So the big day has come and gone and your excited about what the future holds. Before you get too settled into married life just remember there are a few things that need to be done after the wedding. We’ve put together a post-wedding checklist. (Quick hint: the longer you put them off the harder it can be, so get as much done as early as you can!)
1. Thank You Cards
These need to be sent no later than 2 months after the wedding. Order them in advance of the wedding and save yourself waiting on them after. If you are buying matching invitations and thank you cards you could buy them together and save money on the shipping costs. It is always a nice idea to send some to your favourite suppliers. If you are looking for tips on wording take a look at our advice here.
2. The Dress
You will need to get the dress cleaned shortly after the wedding so that it remains in good condition whether you are keeping it or passing it on. If you are keeping it you may want to consider a storage box perfect for preserving your dress.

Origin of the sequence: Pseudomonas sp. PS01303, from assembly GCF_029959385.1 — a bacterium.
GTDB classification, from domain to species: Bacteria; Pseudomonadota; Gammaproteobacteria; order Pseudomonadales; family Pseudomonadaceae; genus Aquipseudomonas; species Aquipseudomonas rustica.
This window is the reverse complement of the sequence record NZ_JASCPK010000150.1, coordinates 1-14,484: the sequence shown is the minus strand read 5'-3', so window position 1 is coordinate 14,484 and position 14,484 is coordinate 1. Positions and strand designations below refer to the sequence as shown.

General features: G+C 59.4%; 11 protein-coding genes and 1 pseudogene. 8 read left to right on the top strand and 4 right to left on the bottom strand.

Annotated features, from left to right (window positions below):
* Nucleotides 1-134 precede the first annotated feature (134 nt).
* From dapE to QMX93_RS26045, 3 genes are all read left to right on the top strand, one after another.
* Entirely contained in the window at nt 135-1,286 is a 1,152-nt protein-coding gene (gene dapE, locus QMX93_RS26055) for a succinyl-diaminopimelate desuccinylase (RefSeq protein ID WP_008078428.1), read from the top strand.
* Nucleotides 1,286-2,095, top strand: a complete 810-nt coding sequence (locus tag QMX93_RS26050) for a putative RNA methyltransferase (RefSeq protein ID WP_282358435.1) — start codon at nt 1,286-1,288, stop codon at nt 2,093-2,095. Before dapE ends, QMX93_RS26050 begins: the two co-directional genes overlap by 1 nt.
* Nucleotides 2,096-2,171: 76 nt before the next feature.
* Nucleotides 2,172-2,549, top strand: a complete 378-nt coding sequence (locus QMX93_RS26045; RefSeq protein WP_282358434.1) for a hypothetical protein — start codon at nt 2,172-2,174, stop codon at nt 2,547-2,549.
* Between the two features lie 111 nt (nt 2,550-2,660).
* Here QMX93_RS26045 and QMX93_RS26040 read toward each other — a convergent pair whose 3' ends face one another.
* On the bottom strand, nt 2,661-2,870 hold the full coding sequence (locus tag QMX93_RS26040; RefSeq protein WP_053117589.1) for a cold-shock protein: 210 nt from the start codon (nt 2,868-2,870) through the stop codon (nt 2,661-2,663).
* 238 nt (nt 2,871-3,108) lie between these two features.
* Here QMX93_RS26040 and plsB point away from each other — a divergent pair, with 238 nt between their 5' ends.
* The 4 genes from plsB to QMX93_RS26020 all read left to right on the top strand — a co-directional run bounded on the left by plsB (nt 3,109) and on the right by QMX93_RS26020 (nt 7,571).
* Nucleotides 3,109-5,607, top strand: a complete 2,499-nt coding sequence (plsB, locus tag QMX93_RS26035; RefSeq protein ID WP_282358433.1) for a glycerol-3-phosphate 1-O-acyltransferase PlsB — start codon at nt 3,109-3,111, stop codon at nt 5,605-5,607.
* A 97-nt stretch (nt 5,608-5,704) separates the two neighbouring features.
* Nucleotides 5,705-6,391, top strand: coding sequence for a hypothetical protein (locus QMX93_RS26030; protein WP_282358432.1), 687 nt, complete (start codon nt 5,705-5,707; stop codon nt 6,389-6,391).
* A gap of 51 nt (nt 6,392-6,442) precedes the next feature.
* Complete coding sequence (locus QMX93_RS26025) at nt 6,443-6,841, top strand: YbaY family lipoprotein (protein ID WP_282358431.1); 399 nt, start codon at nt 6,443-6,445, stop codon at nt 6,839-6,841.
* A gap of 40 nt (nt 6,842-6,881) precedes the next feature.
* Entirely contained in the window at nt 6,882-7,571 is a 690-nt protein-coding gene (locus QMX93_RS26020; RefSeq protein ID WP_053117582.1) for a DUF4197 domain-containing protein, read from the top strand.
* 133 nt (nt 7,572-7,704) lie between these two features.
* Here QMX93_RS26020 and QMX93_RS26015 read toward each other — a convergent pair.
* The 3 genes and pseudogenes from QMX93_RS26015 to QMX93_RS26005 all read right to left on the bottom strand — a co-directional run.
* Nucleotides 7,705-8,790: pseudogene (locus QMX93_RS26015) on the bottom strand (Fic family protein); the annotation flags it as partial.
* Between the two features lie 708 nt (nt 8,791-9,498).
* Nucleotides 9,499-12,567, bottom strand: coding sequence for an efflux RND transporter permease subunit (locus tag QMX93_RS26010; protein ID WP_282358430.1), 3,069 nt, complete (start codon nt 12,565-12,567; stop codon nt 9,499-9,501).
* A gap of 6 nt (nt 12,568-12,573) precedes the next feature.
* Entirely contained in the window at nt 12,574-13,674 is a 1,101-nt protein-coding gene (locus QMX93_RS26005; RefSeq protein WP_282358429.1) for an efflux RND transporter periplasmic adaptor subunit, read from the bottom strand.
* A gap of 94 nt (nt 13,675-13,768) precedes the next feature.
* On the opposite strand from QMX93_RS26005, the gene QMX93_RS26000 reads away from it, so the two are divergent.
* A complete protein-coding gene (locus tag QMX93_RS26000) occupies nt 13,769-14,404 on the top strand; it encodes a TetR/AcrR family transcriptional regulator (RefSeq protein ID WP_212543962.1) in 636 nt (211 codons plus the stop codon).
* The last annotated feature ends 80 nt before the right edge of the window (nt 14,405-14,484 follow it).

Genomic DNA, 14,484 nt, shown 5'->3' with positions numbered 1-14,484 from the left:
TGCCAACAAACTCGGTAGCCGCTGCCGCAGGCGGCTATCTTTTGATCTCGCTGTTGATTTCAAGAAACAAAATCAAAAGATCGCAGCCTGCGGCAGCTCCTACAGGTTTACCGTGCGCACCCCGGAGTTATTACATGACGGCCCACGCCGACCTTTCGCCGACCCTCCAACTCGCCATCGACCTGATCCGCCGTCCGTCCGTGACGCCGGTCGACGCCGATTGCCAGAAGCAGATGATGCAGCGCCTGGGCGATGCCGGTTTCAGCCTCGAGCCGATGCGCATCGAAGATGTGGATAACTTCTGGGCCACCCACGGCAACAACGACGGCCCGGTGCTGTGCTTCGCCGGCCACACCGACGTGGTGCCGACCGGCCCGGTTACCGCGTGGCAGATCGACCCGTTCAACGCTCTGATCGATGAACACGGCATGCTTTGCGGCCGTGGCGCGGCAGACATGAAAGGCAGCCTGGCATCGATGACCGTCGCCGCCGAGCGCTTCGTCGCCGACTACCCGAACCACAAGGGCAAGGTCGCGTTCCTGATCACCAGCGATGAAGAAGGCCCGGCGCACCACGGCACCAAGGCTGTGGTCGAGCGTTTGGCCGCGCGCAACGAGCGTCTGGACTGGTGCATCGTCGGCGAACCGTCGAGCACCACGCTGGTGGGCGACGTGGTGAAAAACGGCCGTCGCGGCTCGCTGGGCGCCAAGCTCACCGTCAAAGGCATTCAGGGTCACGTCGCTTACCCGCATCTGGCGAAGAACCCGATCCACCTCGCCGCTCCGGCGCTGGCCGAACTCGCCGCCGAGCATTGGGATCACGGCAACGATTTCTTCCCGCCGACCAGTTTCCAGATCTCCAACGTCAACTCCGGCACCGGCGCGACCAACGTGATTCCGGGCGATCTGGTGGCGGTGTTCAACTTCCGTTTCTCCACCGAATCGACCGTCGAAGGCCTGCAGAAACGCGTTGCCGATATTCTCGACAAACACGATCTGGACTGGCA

3. Rental Return
Your going to be very busy after the wedding or maybe rushing off on your honeymoon so it might be wise to pre-plan and arrange for somebody to take care of tux returns and dry cleaning.
You may be sending them thank you cards but if not make sure to follow up with an email. Vendors will appreciate any reviews you will give. They may also be looking for some photos that they can use on their site that you might like to share.
5. Change your name
There will be a small few administrative bits that need to be taken care of. Think of all the places that you will need to change your name – driver’s license, passport, bank accounts etc. Most places will need a copy of your marriage cert. In Ireland and the UK, you have no obligation to change your name by Deed Poll.
You may want to consolidate any separate insurance policies at this stage and update beneficiaries to be your spouse.
Now that the two of you are a legal unit, you need to decide whether you’re going to file together or continue to file separately (joint filing isn’t something mandated by law, though it’s generally recommended). Before deciding, you may want to get some advice from an expert.